This is the classic conundrum with owning an older vehicle. If you aren't able to work on them yourself, you're going to face the high costs of having someone do the work for you. It then becomes a personal decision as to whether you're better off paying for the repairs and knowing what you've got...or, buying another vehicle that may come with some surprises of it's own. Personally, if the body is solid and looks good overall, I'd ask around and see if you can't find someone who has their own small repair business out of their garage or workshop who would probably be able to do all of this work for a fraction of what you're being quoted.
 

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Older cars are only worth keeping if you are prepared to work on it yourself. On my '02 Taurus SE with the vulcan engine, I replaced both head gaskets at the cost of around 150$, and two days straight of working on it (with sleep). That alone would have been $1000 or more at a shop. Good luck to you whether you choose to junk it or fix it.
 

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Given that it's an 02 SEL and you're mentioning oil leaks, that sounds like a Duratec. That he's recommending a head gasket (which isn't the issue) to begin with means you should run - fast. No one does head gaskets on that engine, it's cheaper to swap it.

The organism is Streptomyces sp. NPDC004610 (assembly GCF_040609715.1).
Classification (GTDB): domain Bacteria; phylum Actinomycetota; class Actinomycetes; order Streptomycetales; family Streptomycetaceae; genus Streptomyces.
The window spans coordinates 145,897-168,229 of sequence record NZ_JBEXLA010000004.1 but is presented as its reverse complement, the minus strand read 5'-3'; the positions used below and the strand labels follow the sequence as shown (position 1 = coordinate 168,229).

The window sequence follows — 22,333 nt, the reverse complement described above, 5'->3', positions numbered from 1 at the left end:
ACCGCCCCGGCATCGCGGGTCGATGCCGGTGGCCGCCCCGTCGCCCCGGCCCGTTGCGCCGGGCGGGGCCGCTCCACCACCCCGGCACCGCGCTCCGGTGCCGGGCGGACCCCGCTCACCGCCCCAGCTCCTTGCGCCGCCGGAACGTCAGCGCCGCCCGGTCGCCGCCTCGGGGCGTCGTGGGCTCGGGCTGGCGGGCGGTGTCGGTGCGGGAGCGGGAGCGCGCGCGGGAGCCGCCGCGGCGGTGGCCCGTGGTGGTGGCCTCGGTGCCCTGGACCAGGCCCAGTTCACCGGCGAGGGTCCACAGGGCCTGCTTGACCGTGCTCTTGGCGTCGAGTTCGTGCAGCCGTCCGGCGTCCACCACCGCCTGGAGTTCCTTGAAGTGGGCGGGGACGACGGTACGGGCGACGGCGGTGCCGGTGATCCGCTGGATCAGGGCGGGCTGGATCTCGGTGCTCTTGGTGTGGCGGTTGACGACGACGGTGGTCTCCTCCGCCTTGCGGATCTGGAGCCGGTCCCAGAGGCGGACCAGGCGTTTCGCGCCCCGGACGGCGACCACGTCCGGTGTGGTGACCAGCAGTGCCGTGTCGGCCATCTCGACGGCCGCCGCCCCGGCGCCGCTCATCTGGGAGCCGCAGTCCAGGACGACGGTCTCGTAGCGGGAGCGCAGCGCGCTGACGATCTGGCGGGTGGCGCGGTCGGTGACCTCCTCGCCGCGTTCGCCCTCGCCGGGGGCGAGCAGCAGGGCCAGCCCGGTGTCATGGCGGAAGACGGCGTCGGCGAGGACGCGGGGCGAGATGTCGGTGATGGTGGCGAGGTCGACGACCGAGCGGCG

The valve cover gaskets do tend to seep, as does the oil pan (which shops love to misdiagnose as a rear main seal). I'd switch to high mileage oil to slow/stop the small leaks, then get things done at a different mechanic. Things like brakes and tie rods aren't expensive - if someone's quoting you hundreds and hundreds to do those, they're conning you.
 

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Half the battle of an older car is find an honest mechanic. I keep up the maintenance on my 2003 Duratec (137K Miles) and think its worth it. I don't have car payments. Body and interior are in good shape. Insurance is low. The valve cover does seep. My Ford dealer wanted $2400 to fix it, which involved dropping the engine. I can buy a lot of oil for $2400. As White Falcon says, using a high mileage oil does seem to help.